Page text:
Uncategorized » Is it ethical or even lawful to microchip your staff?

Is it ethical or even lawful to microchip your staff?

The idea that firms could microchip their staff raises a set of complicated questions, says Jane Crosby, partner at law firm Hart Brown.

This is a question we never thought we’d ask, but after US software firm Three Square Market announced that they had plans to use what is termed as ‘near-field communications’ or NFC technology not to track packages but to track their staff, then we have to examine both the legal implications and the moral question of this use of technology in the workplace.

NFC is commonly used in microchips for contactless credit cards. To be fair to Three Square Market, their plan is to implant microchips about the same size as a grain of rice into the hands of willing employees (it’s important to point out that all the employees are volunteers and nobody has been coerced into complying).

They say it will help them pay for food in the company canteen, open doors, log into their computers and even use office equipment such as photocopiers with the wave of a hand. This workplace Jedi mind trick may seem completely harmless at first glance, but unsurprisingly it’s caused an absolute furore in the States and around the world.

Getting consent

We’ve come to terms with microchipping our pets, and in fact many animal welfare campaigners are pushing for it to be mandatory so that owners of abandoned or abused animals can be traced.

But the impact of microchipping humans opens up a huge can of ethical worms and raises some fundamental questions such as the impact on your personal privacy, the consequences of refusing to be microchipped by your employers, and what happens once you leave a position with the microchip still in you.

That’s without the problematic question of tracking peoples’ movements without their consent, exactly what type of information is being stored on those chips (and we’re into GDPR territory here, too), and what kind of safeguards are put in place (as well as how those safeguards are enforced).

While the current microchips being looked at don’t yet have GPS tracking ability, it’s not going to be long before such chips are available.

We already have wearable technology, though…

There is plenty of wearable tech on the market, from smart watches through to clothes that incorporate a battery of sensors to send medical data to doctors. However, there is one fundamental difference between these and microchips – you can’t take a microchip off. Once it’s in, it’s in, and it’s this permanency that is concerning some watchers.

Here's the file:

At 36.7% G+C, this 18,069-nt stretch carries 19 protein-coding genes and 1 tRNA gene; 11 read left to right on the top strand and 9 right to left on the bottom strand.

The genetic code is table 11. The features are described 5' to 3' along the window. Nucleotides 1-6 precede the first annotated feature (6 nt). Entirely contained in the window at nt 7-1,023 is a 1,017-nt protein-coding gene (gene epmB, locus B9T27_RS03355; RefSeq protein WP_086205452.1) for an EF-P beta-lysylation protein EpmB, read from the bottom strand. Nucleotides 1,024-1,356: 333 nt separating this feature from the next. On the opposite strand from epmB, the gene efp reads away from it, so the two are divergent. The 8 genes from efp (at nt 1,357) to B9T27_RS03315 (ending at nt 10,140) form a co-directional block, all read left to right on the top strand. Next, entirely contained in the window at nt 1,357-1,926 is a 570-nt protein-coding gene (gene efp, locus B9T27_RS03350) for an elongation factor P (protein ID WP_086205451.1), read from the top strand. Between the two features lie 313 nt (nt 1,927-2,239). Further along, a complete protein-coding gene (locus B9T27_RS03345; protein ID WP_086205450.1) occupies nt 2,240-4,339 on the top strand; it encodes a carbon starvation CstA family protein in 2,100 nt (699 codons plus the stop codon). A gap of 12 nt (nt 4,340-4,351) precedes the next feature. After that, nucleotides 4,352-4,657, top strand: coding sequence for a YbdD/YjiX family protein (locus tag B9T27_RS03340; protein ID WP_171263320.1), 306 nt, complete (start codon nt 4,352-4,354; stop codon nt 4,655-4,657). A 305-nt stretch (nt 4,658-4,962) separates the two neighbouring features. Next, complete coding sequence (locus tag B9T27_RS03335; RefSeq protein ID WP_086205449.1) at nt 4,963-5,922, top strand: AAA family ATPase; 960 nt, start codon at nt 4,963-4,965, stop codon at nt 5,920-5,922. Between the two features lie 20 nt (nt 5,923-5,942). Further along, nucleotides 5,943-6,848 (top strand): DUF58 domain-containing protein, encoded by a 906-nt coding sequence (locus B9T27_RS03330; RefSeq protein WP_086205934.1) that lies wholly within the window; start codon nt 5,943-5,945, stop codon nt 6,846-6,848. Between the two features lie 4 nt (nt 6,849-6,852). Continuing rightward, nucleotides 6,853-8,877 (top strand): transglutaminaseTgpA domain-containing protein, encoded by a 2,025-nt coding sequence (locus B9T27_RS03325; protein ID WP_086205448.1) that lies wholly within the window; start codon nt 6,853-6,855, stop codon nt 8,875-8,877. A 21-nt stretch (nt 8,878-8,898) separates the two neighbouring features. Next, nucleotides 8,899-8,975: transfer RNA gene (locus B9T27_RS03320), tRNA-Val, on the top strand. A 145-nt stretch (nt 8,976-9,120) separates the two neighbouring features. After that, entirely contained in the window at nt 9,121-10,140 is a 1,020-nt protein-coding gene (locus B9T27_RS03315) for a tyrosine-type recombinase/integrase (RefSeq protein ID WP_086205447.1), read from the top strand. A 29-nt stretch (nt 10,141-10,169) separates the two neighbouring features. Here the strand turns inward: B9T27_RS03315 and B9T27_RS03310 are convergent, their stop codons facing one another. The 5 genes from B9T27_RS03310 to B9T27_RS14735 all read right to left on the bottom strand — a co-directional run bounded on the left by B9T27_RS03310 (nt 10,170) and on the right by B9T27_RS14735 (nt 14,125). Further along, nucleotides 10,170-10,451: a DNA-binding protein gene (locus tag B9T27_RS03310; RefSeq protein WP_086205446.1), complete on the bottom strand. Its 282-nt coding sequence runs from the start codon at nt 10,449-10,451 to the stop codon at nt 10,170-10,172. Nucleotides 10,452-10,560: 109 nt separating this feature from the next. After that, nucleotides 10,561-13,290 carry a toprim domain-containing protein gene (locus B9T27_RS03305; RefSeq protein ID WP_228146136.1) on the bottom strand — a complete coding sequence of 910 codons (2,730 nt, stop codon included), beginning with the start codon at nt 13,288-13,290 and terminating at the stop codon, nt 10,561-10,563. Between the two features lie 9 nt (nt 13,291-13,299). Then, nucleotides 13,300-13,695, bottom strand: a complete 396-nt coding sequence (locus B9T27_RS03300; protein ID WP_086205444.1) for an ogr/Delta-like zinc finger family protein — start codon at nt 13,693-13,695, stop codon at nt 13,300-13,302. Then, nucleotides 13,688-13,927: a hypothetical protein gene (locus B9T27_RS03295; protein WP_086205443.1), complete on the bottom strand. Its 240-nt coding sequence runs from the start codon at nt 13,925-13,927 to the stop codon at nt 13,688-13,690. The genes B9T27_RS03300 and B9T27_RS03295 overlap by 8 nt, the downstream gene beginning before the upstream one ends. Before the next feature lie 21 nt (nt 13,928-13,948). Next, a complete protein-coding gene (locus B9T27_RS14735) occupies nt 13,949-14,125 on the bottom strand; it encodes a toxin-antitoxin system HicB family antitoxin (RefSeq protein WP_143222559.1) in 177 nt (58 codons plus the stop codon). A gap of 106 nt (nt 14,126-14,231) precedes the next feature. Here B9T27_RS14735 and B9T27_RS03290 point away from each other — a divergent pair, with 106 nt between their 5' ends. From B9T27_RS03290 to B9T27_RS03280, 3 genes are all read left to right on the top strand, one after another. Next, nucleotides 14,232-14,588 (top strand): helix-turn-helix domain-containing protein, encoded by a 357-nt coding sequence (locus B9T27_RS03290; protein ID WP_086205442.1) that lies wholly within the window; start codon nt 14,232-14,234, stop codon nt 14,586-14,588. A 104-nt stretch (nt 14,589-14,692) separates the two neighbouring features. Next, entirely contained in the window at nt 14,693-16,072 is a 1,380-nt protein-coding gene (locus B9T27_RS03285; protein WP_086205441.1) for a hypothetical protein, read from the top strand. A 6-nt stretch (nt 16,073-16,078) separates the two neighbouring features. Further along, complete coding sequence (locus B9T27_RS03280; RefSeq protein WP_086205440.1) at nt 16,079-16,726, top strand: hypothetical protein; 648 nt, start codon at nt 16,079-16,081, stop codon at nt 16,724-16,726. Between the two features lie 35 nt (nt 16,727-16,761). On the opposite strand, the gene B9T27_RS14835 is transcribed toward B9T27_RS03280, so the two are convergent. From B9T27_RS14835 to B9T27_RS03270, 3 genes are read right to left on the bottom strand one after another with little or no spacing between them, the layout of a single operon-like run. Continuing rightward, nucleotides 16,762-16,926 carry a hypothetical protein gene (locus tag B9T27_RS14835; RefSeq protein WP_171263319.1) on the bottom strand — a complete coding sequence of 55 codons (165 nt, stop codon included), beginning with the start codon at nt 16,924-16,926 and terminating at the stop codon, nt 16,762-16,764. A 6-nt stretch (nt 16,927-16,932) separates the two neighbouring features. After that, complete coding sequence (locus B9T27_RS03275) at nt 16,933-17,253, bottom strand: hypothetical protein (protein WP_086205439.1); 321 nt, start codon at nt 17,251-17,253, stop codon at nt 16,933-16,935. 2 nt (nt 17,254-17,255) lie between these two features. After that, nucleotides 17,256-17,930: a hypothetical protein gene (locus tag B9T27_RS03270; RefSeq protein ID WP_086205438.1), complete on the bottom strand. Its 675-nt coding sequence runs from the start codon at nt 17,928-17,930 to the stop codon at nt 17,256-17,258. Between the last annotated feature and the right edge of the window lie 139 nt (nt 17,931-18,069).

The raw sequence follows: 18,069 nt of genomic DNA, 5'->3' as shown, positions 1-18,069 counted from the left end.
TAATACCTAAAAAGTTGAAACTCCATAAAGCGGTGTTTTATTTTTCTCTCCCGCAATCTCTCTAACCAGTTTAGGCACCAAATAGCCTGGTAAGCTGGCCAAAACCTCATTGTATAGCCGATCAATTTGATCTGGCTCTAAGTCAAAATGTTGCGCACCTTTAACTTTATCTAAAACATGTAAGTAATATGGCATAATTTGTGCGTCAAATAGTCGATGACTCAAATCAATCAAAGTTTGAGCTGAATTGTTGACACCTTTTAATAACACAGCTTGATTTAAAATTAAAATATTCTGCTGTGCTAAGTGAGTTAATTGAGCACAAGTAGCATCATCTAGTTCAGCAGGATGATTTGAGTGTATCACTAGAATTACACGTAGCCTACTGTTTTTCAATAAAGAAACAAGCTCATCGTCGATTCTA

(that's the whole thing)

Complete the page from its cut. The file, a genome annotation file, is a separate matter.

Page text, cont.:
Employers already have the right to keep an eye on their staff during working hours and using other data gathering methods such as CPR checks, credit checks and the use of CCTV, in-cab monitors and vehicle trackers (for fleet drivers and delivery personnel).

However, this data is subject to strict legislation and there are EU and UK guidelines and laws to state exactly how their data is collected and stored. This legislation has been updated under GDPR, as the previous loopholes concerning the collection and storage of digital data have now been firmly closed.

We’re crossing a whole different rubicon when it comes to microchipping, though. Admittedly, the current use of microchips is limited only to those employees who have actively volunteered to take part in trials. The chips have finite lifespans, and their use is limited to interacting and accessing other technology within a very confined workspace.

It’s not HR you need to convince…

The expansion of the use of microchips is going to take some time, not least because it’s going to take one heck of a PR exercise on the part of employers to persuade a very dubious workforce of their relevance and usefulness within the workplace. Trying to force employees to accept microchipping could backfire dramatically on any company that tries to do it, regardless of whether it’s seen as a positive move by the instigators or not.

Employers have to inform staff if they intend to monitor them, and must consult with staff on any changes to security or other monitoring processes. They must ensure that the process is necessary for the good of the company, will not infringe on workers’ rights or their privacy, and is not (unless there are exceptional mitigating circumstances) a condition of employment. In short, bosses are definitely going to have to get workers’ full consent before they break out the microchips.

Is it legal to microchip your staff? Well, it’s not illegal as long as strict adherence to data protection and human rights laws is practised, it’s voluntary, and is fully consensual. Is it moral? That’s a whole other question, and one that will be argued about for years to come.






Was this article helpful?

Comments are closed.

Subscribe to get your daily business insights